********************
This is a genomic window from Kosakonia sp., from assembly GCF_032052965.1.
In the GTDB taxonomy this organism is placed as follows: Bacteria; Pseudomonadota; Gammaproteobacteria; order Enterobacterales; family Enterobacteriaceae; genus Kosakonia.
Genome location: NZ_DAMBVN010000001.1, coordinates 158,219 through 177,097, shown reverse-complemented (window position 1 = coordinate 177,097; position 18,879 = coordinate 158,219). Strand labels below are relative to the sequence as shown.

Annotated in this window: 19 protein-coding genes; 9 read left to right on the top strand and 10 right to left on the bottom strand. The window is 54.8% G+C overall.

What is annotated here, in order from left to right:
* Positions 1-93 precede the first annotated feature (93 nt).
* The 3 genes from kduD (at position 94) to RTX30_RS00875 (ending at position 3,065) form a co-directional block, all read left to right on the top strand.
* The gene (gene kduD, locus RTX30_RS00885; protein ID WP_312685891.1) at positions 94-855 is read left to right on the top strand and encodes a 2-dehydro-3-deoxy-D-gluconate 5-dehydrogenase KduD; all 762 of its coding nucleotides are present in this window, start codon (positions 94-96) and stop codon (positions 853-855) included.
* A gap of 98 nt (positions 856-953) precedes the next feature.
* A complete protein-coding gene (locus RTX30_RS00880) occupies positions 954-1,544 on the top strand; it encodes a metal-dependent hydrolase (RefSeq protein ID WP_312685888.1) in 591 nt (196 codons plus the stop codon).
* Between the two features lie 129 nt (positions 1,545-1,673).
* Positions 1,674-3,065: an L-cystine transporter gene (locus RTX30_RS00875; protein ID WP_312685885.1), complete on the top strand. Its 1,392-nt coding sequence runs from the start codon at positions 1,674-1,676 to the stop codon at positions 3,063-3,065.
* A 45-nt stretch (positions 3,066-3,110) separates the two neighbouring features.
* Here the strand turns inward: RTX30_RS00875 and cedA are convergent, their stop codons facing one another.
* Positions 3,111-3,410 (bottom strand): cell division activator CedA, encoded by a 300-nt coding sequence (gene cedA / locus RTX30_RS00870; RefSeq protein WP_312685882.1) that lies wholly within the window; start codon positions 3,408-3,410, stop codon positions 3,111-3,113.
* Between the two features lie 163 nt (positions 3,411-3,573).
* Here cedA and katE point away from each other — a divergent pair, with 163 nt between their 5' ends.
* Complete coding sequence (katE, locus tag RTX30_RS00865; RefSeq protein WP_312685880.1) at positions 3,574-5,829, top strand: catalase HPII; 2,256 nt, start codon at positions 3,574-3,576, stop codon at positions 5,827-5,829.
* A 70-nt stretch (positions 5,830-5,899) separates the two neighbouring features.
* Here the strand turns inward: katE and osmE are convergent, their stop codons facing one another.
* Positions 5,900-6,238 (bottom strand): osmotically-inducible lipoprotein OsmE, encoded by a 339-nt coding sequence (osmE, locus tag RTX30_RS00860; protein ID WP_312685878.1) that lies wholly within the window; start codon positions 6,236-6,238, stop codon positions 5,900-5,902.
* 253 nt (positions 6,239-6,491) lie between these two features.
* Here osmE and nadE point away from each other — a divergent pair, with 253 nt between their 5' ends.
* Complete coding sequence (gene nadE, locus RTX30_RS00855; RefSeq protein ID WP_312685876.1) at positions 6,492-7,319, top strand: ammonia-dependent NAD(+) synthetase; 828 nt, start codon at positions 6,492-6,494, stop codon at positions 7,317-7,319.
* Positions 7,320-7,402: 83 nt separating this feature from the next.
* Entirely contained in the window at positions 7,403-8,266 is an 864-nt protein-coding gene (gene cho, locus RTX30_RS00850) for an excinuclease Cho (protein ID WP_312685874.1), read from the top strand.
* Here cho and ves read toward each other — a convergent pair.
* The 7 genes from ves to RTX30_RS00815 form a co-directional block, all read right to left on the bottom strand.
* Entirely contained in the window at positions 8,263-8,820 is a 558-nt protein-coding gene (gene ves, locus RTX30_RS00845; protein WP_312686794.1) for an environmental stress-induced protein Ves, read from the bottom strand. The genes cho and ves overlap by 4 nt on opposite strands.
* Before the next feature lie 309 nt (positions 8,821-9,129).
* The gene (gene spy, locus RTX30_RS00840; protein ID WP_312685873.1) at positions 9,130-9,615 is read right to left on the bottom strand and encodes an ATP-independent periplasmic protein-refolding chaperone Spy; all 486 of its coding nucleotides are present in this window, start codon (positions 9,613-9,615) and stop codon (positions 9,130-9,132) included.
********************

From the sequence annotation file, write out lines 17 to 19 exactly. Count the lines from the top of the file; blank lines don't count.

* Here cedA and katE point away from each other — a divergent pair, with 163 nt between their 5' ends.
* Complete coding sequence (katE, locus tag RTX30_RS00865; RefSeq protein WP_312685880.1) at positions 3,574-5,829, top strand: catalase HPII; 2,256 nt, start codon at positions 3,574-3,576, stop codon at positions 5,827-5,829.
* A 70-nt stretch (positions 5,830-5,899) separates the two neighbouring features.